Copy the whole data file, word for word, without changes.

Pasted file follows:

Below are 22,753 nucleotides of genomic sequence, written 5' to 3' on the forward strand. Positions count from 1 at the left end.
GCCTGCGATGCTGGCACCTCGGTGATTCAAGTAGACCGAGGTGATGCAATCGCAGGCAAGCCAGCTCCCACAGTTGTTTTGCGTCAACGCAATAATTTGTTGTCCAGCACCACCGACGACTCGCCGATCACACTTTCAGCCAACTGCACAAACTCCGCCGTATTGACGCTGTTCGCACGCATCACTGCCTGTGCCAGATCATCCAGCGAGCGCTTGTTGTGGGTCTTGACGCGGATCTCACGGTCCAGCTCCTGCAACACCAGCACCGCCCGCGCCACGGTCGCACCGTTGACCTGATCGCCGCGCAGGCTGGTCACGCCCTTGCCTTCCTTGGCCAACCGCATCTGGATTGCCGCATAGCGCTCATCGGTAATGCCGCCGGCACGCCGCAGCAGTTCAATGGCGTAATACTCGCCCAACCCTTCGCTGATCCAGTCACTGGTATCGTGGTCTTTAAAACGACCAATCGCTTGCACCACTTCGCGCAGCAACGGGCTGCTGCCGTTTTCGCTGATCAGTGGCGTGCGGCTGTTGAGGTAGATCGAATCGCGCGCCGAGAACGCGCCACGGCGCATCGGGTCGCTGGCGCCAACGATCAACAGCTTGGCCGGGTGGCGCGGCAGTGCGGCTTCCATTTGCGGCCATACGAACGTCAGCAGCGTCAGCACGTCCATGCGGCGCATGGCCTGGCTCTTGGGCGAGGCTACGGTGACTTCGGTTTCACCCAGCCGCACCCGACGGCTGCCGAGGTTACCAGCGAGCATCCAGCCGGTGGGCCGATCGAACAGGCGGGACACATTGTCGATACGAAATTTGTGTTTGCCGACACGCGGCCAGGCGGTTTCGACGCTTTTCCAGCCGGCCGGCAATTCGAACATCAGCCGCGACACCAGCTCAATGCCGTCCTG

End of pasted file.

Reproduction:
Below are 22,753 nucleotides of genomic sequence, written 5' to 3' on the forward strand. Positions count from 1 at the left end.
GCCTGCGATGCTGGCACCTCGGTGATTCAAGTAGACCGAGGTGATGCAATCGCAGGCAAGCCAGCTCCCACAGTTGTTTTGCGTCAACGCAATAATTTGTTGTCCAGCACCACCGACGACTCGCCGATCACACTTTCAGCCAACTGCACAAACTCCGCCGTATTGACGCTGTTCGCACGCATCACTGCCTGTGCCAGATCATCCAGCGAGCGCTTGTTGTGGGTCTTGACGCGGATCTCACGGTCCAGCTCCTGCAACACCAGCACCGCCCGCGCCACGGTCGCACCGTTGACCTGATCGCCGCGCAGGCTGGTCACGCCCTTGCCTTCCTTGGCCAACCGCATCTGGATTGCCGCATAGCGCTCATCGGTAATGCCGCCGGCACGCCGCAGCAGTTCAATGGCGTAATACTCGCCCAACCCTTCGCTGATCCAGTCACTGGTATCGTGGTCTTTAAAACGACCAATCGCTTGCACCACTTCGCGCAGCAACGGGCTGCTGCCGTTTTCGCTGATCAGTGGCGTGCGGCTGTTGAGGTAGATCGAATCGCGCGCCGAGAACGCGCCACGGCGCATCGGGTCGCTGGCGCCAACGATCAACAGCTTGGCCGGGTGGCGCGGCAGTGCGGCTTCCATTTGCGGCCATACGAACGTCAGCAGCGTCAGCACGTCCATGCGGCGCATGGCCTGGCTCTTGGGCGAGGCTACGGTGACTTCGGTTTCACCCAGCCGCACCCGACGGCTGCCGAGGTTACCAGCGAGCATCCAGCCGGTGGGCCGATCGAACAGGCGGGACACATTGTCGATACGAAATTTGTGTTTGCCGACACGCGGCCAGGCGGTTTCGACGCTTTTCCAGCCGGCCGGCAATTCGAACATCAGCCGCGACACCAGCTCAATGCCGTCCTG